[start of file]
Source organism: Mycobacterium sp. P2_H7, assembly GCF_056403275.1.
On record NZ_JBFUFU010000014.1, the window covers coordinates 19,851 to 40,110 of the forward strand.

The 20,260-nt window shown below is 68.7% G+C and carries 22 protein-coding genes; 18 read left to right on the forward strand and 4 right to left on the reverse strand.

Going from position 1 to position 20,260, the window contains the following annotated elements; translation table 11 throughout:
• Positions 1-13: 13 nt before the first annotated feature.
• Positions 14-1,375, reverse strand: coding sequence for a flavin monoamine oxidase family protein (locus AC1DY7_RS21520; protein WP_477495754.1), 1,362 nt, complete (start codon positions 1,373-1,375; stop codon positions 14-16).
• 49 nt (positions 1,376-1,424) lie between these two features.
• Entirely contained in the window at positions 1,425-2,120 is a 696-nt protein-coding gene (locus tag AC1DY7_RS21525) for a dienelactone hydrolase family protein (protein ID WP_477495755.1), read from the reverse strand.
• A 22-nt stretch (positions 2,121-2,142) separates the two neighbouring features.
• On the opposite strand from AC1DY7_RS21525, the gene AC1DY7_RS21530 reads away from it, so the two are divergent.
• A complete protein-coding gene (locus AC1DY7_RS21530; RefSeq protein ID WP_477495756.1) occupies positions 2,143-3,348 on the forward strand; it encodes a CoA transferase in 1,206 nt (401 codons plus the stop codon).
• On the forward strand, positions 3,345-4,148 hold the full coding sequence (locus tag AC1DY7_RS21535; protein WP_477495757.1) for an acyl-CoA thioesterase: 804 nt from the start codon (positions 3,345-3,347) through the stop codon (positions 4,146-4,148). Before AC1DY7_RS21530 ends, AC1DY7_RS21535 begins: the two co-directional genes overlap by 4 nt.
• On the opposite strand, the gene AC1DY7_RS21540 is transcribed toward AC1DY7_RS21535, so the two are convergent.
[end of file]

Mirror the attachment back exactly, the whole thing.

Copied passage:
Source organism: Mycobacterium sp. P2_H7, assembly GCF_056403275.1.
On record NZ_JBFUFU010000014.1, the window covers coordinates 19,851 to 40,110 of the forward strand.

The 20,260-nt window shown below is 68.7% G+C and carries 22 protein-coding genes; 18 read left to right on the forward strand and 4 right to left on the reverse strand.

Going from position 1 to position 20,260, the window contains the following annotated elements; translation table 11 throughout:
• Positions 1-13: 13 nt before the first annotated feature.
• Positions 14-1,375, reverse strand: coding sequence for a flavin monoamine oxidase family protein (locus AC1DY7_RS21520; protein WP_477495754.1), 1,362 nt, complete (start codon positions 1,373-1,375; stop codon positions 14-16).
• 49 nt (positions 1,376-1,424) lie between these two features.
• Entirely contained in the window at positions 1,425-2,120 is a 696-nt protein-coding gene (locus tag AC1DY7_RS21525) for a dienelactone hydrolase family protein (protein ID WP_477495755.1), read from the reverse strand.
• A 22-nt stretch (positions 2,121-2,142) separates the two neighbouring features.
• On the opposite strand from AC1DY7_RS21525, the gene AC1DY7_RS21530 reads away from it, so the two are divergent.
• A complete protein-coding gene (locus AC1DY7_RS21530; RefSeq protein ID WP_477495756.1) occupies positions 2,143-3,348 on the forward strand; it encodes a CoA transferase in 1,206 nt (401 codons plus the stop codon).
• On the forward strand, positions 3,345-4,148 hold the full coding sequence (locus tag AC1DY7_RS21535; protein WP_477495757.1) for an acyl-CoA thioesterase: 804 nt from the start codon (positions 3,345-3,347) through the stop codon (positions 4,146-4,148). Before AC1DY7_RS21530 ends, AC1DY7_RS21535 begins: the two co-directional genes overlap by 4 nt.
• On the opposite strand, the gene AC1DY7_RS21540 is transcribed toward AC1DY7_RS21535, so the two are convergent.